O'Reilly offers Rove place to hide from subpoena
For eight years, Fox News Channel served as the go-to place for former President George W. Bush, and other administration members, any time there was a breaking scandal or controversy that they wanted to get out in front of. Almost always, the practically open quid pro quo arrangement resulted in friendly, even helpful interviews, which allowed the administration to turn the page to something new. But now that there is a new sheriff in town, the gang that could only "shoot straight" on Fox might be in need of more elaborate and protective cover. Cue Bill O'Reilly.
On Wednesday's The O'Reilly Factor, former White House deputy chief of staff Karl Rove (and Fox News contributor) said that he didn't plan to testify in front of the House Judiciary Committee, despite being served with a subpoena requiring him to do so last week. The subpoena, approved by an earlier vote of the House, was issued pursuant to "authority granted in H.R. 5 (111th Congress), and calls for Mr. Rove to appear at deposition on Monday, February 2, 2009," to testify about his alleged involvement in the political prosecution of an Alabama governor and the firings of nine US Attorneys.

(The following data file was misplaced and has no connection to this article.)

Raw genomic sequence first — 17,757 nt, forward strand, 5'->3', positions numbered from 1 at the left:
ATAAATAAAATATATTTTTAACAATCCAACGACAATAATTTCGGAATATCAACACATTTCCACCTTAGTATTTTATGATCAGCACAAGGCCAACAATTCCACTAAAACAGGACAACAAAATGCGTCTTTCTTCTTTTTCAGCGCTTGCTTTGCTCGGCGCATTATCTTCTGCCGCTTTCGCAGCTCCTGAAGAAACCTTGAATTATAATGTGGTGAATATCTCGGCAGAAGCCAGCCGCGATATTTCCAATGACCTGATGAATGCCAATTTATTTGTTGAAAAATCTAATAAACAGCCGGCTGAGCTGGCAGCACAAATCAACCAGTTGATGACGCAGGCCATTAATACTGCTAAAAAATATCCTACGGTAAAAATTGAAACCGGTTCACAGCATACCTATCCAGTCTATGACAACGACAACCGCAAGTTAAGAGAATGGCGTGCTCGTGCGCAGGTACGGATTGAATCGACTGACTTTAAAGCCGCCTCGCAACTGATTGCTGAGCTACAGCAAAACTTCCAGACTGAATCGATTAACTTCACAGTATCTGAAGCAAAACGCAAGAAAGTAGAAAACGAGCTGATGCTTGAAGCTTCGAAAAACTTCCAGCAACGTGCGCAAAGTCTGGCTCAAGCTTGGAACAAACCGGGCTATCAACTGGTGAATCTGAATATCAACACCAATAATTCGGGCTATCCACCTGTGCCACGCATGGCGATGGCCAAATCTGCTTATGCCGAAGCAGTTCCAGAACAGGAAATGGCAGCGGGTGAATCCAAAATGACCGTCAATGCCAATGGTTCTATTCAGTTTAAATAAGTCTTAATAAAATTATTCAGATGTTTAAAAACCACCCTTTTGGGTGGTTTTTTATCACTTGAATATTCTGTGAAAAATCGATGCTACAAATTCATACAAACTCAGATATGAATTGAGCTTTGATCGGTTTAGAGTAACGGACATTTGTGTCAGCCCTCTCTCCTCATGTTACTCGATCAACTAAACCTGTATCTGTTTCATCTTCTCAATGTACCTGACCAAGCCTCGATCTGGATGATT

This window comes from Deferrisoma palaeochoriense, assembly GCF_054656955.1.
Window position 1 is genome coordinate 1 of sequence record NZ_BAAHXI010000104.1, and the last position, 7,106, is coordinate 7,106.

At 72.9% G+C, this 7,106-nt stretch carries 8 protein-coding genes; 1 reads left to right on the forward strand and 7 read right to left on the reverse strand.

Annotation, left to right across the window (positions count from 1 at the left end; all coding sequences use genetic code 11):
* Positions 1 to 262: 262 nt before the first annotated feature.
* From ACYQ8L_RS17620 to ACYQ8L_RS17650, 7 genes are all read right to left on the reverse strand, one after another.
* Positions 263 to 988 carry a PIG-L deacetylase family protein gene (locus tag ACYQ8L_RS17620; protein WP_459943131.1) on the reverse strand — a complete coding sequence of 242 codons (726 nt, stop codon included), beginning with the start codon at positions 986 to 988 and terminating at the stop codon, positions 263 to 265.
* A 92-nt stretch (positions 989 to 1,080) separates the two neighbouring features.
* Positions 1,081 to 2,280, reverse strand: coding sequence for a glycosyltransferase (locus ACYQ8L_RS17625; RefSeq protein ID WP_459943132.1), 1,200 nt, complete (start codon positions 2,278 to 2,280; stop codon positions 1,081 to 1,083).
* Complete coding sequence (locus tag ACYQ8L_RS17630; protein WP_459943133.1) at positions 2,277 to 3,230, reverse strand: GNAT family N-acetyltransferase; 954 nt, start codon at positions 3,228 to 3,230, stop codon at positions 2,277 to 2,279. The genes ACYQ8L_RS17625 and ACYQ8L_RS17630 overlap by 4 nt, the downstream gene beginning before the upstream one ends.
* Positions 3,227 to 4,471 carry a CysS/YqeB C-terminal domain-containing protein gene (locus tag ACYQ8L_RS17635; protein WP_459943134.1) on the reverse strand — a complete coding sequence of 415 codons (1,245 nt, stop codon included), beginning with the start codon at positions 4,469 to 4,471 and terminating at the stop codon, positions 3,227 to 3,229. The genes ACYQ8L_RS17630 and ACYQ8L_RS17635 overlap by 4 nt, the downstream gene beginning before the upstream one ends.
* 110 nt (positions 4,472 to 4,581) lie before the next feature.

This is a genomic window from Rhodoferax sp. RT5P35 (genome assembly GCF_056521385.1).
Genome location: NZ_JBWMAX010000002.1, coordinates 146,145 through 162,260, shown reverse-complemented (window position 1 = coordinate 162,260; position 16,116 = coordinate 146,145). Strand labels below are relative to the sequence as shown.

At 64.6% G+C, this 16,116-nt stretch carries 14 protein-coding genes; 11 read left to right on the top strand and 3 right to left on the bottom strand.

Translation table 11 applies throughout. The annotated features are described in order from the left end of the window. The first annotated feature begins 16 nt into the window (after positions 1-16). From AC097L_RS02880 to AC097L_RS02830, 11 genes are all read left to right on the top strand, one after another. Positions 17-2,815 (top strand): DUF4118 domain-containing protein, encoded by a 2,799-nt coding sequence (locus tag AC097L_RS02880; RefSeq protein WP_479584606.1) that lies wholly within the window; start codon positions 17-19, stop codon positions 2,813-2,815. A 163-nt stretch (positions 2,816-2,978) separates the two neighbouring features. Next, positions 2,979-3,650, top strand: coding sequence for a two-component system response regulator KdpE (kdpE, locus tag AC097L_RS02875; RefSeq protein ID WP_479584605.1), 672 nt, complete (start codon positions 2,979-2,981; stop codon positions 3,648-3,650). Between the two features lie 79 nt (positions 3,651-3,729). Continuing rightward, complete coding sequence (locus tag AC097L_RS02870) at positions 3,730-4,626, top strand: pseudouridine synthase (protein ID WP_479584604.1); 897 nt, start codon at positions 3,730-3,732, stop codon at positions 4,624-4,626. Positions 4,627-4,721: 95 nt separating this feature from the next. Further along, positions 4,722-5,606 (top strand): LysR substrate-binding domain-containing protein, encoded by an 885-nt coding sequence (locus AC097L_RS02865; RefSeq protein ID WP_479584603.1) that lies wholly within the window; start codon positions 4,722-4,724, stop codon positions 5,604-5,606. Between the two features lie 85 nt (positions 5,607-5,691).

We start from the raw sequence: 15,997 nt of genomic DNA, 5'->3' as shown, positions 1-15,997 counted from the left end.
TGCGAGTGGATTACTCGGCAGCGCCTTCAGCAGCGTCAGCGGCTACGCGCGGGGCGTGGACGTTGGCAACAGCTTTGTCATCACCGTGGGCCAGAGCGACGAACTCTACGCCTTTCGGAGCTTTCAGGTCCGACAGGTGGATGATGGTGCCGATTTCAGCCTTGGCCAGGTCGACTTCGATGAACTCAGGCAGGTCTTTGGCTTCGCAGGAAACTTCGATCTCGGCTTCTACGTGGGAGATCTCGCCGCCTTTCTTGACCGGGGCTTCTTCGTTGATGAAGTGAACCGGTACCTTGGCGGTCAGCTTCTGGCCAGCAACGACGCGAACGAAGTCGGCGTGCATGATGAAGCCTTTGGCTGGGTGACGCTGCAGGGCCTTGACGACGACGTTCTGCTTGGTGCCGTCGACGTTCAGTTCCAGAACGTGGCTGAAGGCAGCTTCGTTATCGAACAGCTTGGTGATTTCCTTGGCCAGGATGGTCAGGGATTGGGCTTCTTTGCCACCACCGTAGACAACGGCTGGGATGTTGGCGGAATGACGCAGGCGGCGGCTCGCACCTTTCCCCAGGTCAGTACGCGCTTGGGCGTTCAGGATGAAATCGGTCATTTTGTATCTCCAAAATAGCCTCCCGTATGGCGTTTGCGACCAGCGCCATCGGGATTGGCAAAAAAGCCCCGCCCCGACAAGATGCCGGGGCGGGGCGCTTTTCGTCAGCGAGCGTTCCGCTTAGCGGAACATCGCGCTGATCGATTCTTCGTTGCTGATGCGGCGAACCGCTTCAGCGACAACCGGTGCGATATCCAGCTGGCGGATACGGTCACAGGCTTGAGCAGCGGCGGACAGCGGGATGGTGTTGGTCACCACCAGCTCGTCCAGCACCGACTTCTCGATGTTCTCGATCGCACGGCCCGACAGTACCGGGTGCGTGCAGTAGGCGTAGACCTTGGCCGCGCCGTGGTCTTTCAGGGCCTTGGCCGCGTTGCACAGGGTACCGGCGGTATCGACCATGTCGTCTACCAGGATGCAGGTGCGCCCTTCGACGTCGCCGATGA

One day after the subpoena, Rove's lawyer told the press, "It's generally agreed that former presidents retain executive privilege as to matters occurring during their term. We'll solicit the views of the new White House counsel and, if there is a disagreement, assume that the matter will be resolved among the courts, the president and the former president."
Rove told O'Reilly that the only reason why he wouldn't call Conyers' investigation a "witch hunt" was because he didn't consider himself a "witch."
"He's sort of like Captain Ahab, and I'm the whale," the portly Rove said of Conyers.
O'Reilly offered that Conyers was only out to embarrass Rove, and said that he could hide from a Congressional subpoena at Fox News. "Now, if you need a place to hide out, we have it here at the Factor. We have all kinds of tunnels and places we can put you," O'Reilly said.
"I don't need to hide," Rove said. "I don't need to hide."
O'Reilly didn't really think so either, and ended the segment by calling him a "stand-up guy."
This video is from Fox's O'Reilly Factor, broadcast Jan. 28, 2009.
Download video via RawReplay.com